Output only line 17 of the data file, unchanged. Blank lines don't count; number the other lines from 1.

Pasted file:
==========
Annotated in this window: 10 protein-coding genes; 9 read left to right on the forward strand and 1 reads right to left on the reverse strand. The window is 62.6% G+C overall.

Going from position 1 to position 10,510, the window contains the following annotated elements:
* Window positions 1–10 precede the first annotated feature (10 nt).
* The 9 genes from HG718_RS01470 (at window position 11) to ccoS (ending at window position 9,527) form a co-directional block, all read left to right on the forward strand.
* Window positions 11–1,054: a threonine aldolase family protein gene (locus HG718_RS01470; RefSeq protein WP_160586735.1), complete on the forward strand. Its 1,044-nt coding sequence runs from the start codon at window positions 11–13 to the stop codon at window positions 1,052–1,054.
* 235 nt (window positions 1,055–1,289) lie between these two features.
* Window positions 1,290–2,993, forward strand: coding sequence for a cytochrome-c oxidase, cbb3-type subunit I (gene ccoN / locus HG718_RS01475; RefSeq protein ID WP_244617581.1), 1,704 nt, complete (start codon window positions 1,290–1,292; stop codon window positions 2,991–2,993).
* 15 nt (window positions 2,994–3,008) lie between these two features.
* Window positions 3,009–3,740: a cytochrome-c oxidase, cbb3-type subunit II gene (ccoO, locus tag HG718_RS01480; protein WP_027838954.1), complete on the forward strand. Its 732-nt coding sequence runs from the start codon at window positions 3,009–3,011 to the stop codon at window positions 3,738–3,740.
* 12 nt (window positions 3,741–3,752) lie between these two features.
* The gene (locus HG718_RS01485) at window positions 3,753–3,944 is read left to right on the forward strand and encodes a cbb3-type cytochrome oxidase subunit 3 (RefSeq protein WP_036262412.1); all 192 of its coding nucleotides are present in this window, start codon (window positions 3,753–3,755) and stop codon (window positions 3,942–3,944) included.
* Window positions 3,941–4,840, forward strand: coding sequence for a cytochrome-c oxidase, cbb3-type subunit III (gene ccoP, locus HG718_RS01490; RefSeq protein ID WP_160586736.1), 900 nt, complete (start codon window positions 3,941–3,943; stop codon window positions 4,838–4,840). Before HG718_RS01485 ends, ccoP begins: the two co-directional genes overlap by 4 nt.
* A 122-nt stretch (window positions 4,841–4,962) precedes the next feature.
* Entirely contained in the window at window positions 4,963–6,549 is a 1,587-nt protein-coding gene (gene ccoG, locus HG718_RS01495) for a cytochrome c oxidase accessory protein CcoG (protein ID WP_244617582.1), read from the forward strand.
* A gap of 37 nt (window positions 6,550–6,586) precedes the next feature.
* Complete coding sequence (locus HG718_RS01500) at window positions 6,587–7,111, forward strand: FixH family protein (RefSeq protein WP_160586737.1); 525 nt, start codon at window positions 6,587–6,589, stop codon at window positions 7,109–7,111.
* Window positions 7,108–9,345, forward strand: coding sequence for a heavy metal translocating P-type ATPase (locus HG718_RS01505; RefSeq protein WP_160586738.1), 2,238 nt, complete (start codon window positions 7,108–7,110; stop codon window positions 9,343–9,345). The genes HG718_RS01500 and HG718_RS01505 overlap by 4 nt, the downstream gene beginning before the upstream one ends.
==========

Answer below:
* Window positions 7,108–9,345, forward strand: coding sequence for a heavy metal translocating P-type ATPase (locus HG718_RS01505; RefSeq protein WP_160586738.1), 2,238 nt, complete (start codon window positions 7,108–7,110; stop codon window positions 9,343–9,345). The genes HG718_RS01500 and HG718_RS01505 overlap by 4 nt, the downstream gene beginning before the upstream one ends.